Standard 6-lead ECGs have been used clinically for over 100 years to document heart rate and diagnose cardiac arrhythmias.1,2 Recently, a relatively inexpensive, novel technology with a dedicated interface capable of recording ECGs with a personal mobile communication device (ie, smartphone or tablet) has been developed. The device” incorporates electrodes in a handheld case that can be attached directly to a smartphone or tablet (iOSb or Android platform) or connected via a Bluetooth wireless signal, allowing recording of ECGs. It was approved by the FDA for use in humans in 20123 and allows relatively easy and rapid generation of a single-lead ECG rhythm strip that users can store, print, or forward to other individuals for review. In humans, this wireless system has been used to assess response to drug treatment,4 monitor patients following ablation,5 assess arrhythmias,6 and allow for initial evaluation of myocardial infarction.7 Anecdotal evidence suggests that increasing numbers of veterinarians and clients are using this technology to monitor and evaluate cardiac arrhythmias in small and large animal patients. However, no studies have examined the diagnostic accuracy of this smartphone-based ECG device in veterinary patients. Because of the relatively small dipole created by the electrodes of the device, concerns exist about the resolution of the ECG tracing and, consequently, the ability to correctly identify arrhythmias or conduction disturbances.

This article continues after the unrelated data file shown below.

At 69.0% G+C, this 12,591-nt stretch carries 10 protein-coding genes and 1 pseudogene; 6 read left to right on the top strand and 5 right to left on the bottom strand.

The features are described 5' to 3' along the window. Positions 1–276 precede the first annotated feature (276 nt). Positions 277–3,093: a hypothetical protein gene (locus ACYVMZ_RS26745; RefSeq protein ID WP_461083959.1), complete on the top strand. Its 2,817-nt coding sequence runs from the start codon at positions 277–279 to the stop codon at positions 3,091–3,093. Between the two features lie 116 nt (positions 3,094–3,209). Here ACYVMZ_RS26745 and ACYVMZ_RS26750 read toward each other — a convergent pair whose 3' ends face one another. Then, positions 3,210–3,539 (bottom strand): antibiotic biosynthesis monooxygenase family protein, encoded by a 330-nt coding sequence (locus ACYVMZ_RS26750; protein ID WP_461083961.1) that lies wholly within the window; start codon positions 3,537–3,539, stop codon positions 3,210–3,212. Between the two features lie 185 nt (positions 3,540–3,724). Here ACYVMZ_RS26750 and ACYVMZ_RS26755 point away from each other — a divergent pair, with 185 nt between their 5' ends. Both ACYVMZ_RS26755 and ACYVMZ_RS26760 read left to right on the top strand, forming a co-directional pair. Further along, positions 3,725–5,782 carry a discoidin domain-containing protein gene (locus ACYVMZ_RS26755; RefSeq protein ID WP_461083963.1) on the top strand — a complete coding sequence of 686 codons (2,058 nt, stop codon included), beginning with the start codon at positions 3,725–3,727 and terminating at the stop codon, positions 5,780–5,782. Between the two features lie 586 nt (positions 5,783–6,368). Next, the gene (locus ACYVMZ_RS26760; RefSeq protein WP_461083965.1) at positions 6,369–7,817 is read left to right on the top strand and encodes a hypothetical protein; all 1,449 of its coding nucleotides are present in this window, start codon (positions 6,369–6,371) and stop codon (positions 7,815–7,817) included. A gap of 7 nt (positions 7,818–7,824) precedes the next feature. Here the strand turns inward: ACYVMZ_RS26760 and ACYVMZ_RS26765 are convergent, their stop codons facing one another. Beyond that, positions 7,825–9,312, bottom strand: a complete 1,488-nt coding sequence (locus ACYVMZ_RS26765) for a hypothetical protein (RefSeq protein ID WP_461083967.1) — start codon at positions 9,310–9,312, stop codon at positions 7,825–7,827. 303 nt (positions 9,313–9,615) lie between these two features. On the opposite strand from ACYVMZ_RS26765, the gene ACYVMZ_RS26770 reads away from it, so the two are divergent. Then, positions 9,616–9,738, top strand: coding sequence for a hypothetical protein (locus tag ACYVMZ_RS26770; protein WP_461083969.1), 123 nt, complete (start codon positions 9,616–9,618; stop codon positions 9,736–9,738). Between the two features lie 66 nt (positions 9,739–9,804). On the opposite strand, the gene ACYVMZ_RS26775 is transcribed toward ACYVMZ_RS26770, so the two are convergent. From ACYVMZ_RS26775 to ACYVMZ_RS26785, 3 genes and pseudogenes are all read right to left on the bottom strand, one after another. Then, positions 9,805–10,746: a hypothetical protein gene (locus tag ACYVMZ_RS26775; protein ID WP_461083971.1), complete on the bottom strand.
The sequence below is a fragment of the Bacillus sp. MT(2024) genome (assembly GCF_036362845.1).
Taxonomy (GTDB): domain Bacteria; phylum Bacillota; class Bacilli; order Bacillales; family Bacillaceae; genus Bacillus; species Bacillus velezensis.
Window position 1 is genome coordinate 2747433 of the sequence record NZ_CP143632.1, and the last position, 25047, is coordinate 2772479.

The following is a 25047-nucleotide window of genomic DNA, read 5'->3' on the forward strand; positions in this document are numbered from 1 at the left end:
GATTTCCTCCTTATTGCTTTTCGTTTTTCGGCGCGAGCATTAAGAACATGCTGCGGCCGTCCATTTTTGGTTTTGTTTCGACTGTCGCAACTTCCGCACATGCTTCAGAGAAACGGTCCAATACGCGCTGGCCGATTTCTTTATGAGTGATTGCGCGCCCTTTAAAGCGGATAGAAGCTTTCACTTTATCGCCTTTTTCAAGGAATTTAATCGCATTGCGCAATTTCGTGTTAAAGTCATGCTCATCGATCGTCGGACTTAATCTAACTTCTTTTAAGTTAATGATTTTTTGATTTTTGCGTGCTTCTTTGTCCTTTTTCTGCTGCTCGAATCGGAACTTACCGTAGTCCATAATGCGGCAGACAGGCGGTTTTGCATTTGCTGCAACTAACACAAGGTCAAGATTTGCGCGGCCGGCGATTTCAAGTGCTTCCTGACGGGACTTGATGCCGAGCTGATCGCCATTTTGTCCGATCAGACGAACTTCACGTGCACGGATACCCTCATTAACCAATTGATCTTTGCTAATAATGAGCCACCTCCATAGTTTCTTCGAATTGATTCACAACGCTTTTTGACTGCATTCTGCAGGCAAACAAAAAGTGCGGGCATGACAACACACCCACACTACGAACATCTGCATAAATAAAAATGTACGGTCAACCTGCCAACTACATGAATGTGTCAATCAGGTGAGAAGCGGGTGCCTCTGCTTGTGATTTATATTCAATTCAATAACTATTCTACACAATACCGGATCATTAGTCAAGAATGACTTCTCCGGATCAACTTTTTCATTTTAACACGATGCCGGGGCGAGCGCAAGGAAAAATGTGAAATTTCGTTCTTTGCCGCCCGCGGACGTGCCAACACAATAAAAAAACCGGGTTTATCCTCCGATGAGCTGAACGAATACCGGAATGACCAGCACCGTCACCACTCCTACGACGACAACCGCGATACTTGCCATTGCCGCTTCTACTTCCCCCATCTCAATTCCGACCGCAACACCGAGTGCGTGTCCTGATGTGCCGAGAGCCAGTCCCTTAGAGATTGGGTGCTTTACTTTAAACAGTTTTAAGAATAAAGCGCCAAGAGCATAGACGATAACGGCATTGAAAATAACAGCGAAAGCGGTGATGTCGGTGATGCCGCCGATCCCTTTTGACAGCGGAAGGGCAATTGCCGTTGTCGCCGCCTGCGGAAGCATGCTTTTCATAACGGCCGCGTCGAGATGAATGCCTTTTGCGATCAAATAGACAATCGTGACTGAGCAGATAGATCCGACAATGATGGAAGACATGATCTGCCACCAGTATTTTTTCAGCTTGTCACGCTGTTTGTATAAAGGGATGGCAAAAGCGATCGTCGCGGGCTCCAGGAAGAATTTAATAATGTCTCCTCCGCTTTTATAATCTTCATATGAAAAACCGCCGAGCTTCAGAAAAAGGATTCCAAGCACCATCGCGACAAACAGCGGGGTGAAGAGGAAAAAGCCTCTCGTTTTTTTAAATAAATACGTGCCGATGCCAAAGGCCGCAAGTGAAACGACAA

Therefore, the objective of the study reported here was to evaluate the diagnostic utility of ECGs obtained with this smartphone-based device, compared with simultaneously recorded reference 6-lead ECGs, for identification of heart rate and rhythm in dogs and cats. We hypothesized that the smartphone-acquired ECGs would permit accurate identification of heart rate and rhythm in dogs and cats with normal sinus rhythm or spontaneous arrhythmias when compared with reference ECGs.
Supported by Alivecor Inc.
Ventricular premature contraction
AliveCor, AliveCor Inc, San Francisco, Calif.
Apple iPhone 4 (iOS 6), Apple Inc, Cupertino, Calif.
Eickemeyer Vet PC-based ECG system, Medizintechnik für Tierärzte KG, Tuttlingen, Germany
Excel 2013, Microsoft Corp, Redmond, Wash.
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